[Saint Lucia] Today on “How They Did It” I talk to 24-year-old St Lucian entrepreneur, Johanan Dujon, founder of Algas Organics, the Caribbean’s first indigenous agriculture biotech company. We talk about his life as a physical education teacher and how he got involved in entrepreneurship, and some of the obstacles, such as access to finance and age, that he had to overcome.
Tell me a little about who you are?
My name is Johanan Dujon, a 24-year-old inventor and entrepreneur from St. Lucia. I am the founder and managing director of Algas Organics, the Caribbean’s first indigenous agriculture biotech company.
What is your business about?
Algas Organics specializes in the formulation and production of organic agricultural inputs, geared at improving plant resilience to climate change and increasing yields. The company presently manufactures its flagship product, the Algas Total Plant Tonic, an all natural bio-stimulant made from Sargassum seaweed, using proprietary technology. Through this innovation, Algas Organics utilizes massive quantities of seaweed, thereby removing build ups which block off fish landing sites and emit harmful hydrogen sulfide (H2S) gas, affecting coastal communities and the livelihoods of fishermen. Our products are used for a wide range of applications, from landscaping and horticulture to backyard gardening and commercial farming.
What were you doing before you started your business?
I was a physical education teacher at the St. Aloysius RC Boys Infant School, however, my passion has always been business. So, I would teach from 9-2:30 and work from 2:30 to 12 in the morning, developing business plans and strategies to start up a company and eventually leave the profession. I recall reading ‘Rich Dad Poor Dad’ by Robert Kiyosaki at age 10 and thinking, I want to create wealth for generations to come and not struggle in the rat race. This inspired me more than I thought from an early age. So, at 16, I started off importing reconditioned Blackberry’s and selling them at a steal of a price via an online group on Facebook. Eventually, I started facing stiff competition and encountering some shady characters, who would order phones and not pay for them when it arrived, if they got a better deal elsewhere. So, I quit this business and decided that the next one I start, I will be the one making the product or I would sell directly to another organization (B2B) rather than individuals.
What inspired you to start your business?
Sargassum seaweed began to cause problems in St. Lucia and the wider Caribbean in 2014. I approached the relevant authorities and pitched the idea to research potential uses of the seaweed rather than disposing of it. The response was “this is a national issue, not the issue of our agency.” I wasn’t discouraged but rather inspired. I saw a major opportunity to convert this “seaweed crisis” into an organic line of agrochemicals which would in turn green the agriculture industry in St. Lucia and beyond. This jolted me into action. I wanted to prove that the solutions to the problems we face in the Caribbean do not always have to come from outside. I wanted to challenge the “sitting duck” mentality in the Caribbean, that we cannot create world-class products and solutions which can leave an indelible mark on the world.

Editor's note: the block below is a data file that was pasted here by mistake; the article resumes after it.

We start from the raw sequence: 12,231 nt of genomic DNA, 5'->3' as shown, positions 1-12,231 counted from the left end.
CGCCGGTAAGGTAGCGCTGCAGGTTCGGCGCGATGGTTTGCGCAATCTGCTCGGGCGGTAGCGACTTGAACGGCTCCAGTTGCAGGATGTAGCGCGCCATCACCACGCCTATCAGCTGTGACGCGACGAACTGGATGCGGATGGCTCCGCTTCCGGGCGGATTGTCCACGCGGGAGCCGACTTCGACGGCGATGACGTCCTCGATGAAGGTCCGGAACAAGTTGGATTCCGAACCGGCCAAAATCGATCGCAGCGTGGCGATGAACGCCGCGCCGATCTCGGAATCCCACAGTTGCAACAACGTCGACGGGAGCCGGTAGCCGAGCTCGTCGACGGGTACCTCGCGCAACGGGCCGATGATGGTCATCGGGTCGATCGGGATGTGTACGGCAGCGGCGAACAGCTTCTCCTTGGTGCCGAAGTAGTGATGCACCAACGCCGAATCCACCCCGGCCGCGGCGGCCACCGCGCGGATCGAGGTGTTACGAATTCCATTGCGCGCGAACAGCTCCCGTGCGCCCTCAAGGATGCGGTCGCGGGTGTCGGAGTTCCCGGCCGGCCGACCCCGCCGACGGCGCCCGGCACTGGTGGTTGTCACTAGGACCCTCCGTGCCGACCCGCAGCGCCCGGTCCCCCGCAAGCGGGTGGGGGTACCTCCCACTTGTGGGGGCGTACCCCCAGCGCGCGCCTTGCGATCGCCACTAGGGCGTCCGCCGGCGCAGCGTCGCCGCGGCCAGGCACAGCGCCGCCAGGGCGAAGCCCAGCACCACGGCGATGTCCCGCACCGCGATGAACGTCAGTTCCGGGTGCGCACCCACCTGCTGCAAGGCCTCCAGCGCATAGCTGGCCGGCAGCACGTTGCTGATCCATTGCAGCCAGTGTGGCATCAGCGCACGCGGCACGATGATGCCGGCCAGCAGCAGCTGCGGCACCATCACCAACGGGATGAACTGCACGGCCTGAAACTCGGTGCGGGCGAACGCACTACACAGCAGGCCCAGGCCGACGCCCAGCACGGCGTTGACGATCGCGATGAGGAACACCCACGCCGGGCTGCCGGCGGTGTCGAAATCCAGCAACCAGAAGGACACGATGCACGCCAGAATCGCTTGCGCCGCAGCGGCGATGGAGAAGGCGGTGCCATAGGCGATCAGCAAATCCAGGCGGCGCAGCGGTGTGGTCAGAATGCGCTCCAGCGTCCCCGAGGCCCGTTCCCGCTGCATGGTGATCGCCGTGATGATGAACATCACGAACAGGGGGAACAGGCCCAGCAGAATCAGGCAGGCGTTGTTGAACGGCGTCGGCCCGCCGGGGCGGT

What obstacles did you face in starting your business and how did you overcome them?
1. Access to finance/investment readiness: Banks in the Caribbean are notoriously unhelpful to start-ups. Although I was bitter about this initially, I can’t blame them either. Banks like any investor want to see your traction and growth before injecting any money into the venture. I had to overcome the “banks don’t like us” ideology and switch to “let’s get some traction first and build a successful model on a small scale, which they can’t refuse!”. So I had to bootstrap, build a scalable model which generated some money (sounds easy but what that meant was being broke, using loans from family and income from a sister business to fund Algas Organics). Eventually, my credit union trusted me enough to lend me money (the banks still didn’t bite, but that’s ok. It’s not supposed to be easy!).
2. Being taken seriously: I am a 24-year-old, who owns an agriculture biotech company which manufactures products that outperform leading international billion-dollar brands. People don’t believe it, and sometimes I don’t either. The way I overcame this is being professional and knowing everything I can about my industry. People trust you when you know what you are talking about. Especially when you’re very young. Integrity and a good reputation which precedes you is key.
Whats next for you and your business?
I’ve been invited to do a TEDx Talk in December. I’m really excited about that. You’ll be seeing much more of me in the coming months and years if God spares.
Look out for the Algas brands in a few more Caribbean territories by the end of this year into 2018 and potentially Amazon also!
What is your best advice for young people looking to start a similar business?
It has been said soo many times, but I can’t emphasize it enough. Ensure that you are passionate about whatever business you are going into. I didn’t understand why that was important initially, however, when the challenges come (not if, when!) if you are not obsessed with/in love with your business or fighting for a cause you believe in, then don’t do it.
Be meticulous, take pride in your brand, don’t cut corners, ignore the naysayers (some of them may be more qualified than you are, but they haven’t created anything) and keep your customers HAPPY!
Photo: Algas founder Johanan Dujon (right) with Governor Dame Pearlette Louisy.
View original article at: How Johanan Dujon built an agricultural biotech company in St. Lucia